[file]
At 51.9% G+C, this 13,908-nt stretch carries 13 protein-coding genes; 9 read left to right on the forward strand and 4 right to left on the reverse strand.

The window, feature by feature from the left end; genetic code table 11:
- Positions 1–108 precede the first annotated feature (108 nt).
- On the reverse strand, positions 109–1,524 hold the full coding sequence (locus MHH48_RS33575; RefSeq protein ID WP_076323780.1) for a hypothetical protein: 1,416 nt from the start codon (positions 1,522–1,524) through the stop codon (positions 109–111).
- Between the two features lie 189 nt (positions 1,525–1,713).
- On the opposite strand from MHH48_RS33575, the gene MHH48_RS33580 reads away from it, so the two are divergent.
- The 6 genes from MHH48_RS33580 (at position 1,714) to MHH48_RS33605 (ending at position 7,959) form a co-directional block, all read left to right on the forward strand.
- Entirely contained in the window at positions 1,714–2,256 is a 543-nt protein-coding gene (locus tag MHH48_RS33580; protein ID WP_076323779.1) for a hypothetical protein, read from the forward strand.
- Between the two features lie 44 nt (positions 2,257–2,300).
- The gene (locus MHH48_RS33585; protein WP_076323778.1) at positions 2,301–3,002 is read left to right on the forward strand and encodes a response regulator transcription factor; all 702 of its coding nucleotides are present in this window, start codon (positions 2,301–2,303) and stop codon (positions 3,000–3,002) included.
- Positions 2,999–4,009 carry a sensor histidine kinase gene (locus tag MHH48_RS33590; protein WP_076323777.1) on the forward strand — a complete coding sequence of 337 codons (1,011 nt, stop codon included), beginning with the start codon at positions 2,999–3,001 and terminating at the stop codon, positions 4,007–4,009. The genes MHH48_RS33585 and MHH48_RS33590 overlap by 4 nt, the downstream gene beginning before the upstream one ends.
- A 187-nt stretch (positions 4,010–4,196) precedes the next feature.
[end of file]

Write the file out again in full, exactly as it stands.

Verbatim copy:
At 51.9% G+C, this 13,908-nt stretch carries 13 protein-coding genes; 9 read left to right on the forward strand and 4 right to left on the reverse strand.

The window, feature by feature from the left end; genetic code table 11:
- Positions 1–108 precede the first annotated feature (108 nt).
- On the reverse strand, positions 109–1,524 hold the full coding sequence (locus MHH48_RS33575; RefSeq protein ID WP_076323780.1) for a hypothetical protein: 1,416 nt from the start codon (positions 1,522–1,524) through the stop codon (positions 109–111).
- Between the two features lie 189 nt (positions 1,525–1,713).
- On the opposite strand from MHH48_RS33575, the gene MHH48_RS33580 reads away from it, so the two are divergent.
- The 6 genes from MHH48_RS33580 (at position 1,714) to MHH48_RS33605 (ending at position 7,959) form a co-directional block, all read left to right on the forward strand.
- Entirely contained in the window at positions 1,714–2,256 is a 543-nt protein-coding gene (locus tag MHH48_RS33580; protein ID WP_076323779.1) for a hypothetical protein, read from the forward strand.
- Between the two features lie 44 nt (positions 2,257–2,300).
- The gene (locus MHH48_RS33585; protein WP_076323778.1) at positions 2,301–3,002 is read left to right on the forward strand and encodes a response regulator transcription factor; all 702 of its coding nucleotides are present in this window, start codon (positions 2,301–2,303) and stop codon (positions 3,000–3,002) included.
- Positions 2,999–4,009 carry a sensor histidine kinase gene (locus tag MHH48_RS33590; protein WP_076323777.1) on the forward strand — a complete coding sequence of 337 codons (1,011 nt, stop codon included), beginning with the start codon at positions 2,999–3,001 and terminating at the stop codon, positions 4,007–4,009. The genes MHH48_RS33585 and MHH48_RS33590 overlap by 4 nt, the downstream gene beginning before the upstream one ends.
- A 187-nt stretch (positions 4,010–4,196) precedes the next feature.